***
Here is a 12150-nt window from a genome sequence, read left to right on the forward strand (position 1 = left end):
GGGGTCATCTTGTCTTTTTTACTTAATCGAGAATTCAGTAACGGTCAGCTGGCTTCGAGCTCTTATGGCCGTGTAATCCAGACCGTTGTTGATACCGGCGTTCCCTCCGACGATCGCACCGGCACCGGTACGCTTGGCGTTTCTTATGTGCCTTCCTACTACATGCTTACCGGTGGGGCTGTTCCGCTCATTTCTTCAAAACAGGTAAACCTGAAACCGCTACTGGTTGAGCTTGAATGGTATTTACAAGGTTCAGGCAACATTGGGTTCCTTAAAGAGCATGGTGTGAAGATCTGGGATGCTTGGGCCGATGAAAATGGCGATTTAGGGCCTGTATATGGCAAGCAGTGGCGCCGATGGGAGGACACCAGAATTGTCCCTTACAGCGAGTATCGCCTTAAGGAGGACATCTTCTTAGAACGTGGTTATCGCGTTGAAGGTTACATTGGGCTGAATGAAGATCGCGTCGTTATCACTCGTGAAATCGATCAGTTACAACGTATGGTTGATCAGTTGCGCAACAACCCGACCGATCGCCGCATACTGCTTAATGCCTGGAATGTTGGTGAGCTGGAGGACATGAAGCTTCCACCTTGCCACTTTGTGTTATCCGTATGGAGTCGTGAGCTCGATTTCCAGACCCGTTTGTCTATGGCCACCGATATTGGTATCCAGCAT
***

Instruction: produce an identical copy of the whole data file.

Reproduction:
Here is a 12150-nt window from a genome sequence, read left to right on the forward strand (position 1 = left end):
GGGGTCATCTTGTCTTTTTTACTTAATCGAGAATTCAGTAACGGTCAGCTGGCTTCGAGCTCTTATGGCCGTGTAATCCAGACCGTTGTTGATACCGGCGTTCCCTCCGACGATCGCACCGGCACCGGTACGCTTGGCGTTTCTTATGTGCCTTCCTACTACATGCTTACCGGTGGGGCTGTTCCGCTCATTTCTTCAAAACAGGTAAACCTGAAACCGCTACTGGTTGAGCTTGAATGGTATTTACAAGGTTCAGGCAACATTGGGTTCCTTAAAGAGCATGGTGTGAAGATCTGGGATGCTTGGGCCGATGAAAATGGCGATTTAGGGCCTGTATATGGCAAGCAGTGGCGCCGATGGGAGGACACCAGAATTGTCCCTTACAGCGAGTATCGCCTTAAGGAGGACATCTTCTTAGAACGTGGTTATCGCGTTGAAGGTTACATTGGGCTGAATGAAGATCGCGTCGTTATCACTCGTGAAATCGATCAGTTACAACGTATGGTTGATCAGTTGCGCAACAACCCGACCGATCGCCGCATACTGCTTAATGCCTGGAATGTTGGTGAGCTGGAGGACATGAAGCTTCCACCTTGCCACTTTGTGTTATCCGTATGGAGTCGTGAGCTCGATTTCCAGACCCGTTTGTCTATGGCCACCGATATTGGTATCCAGCAT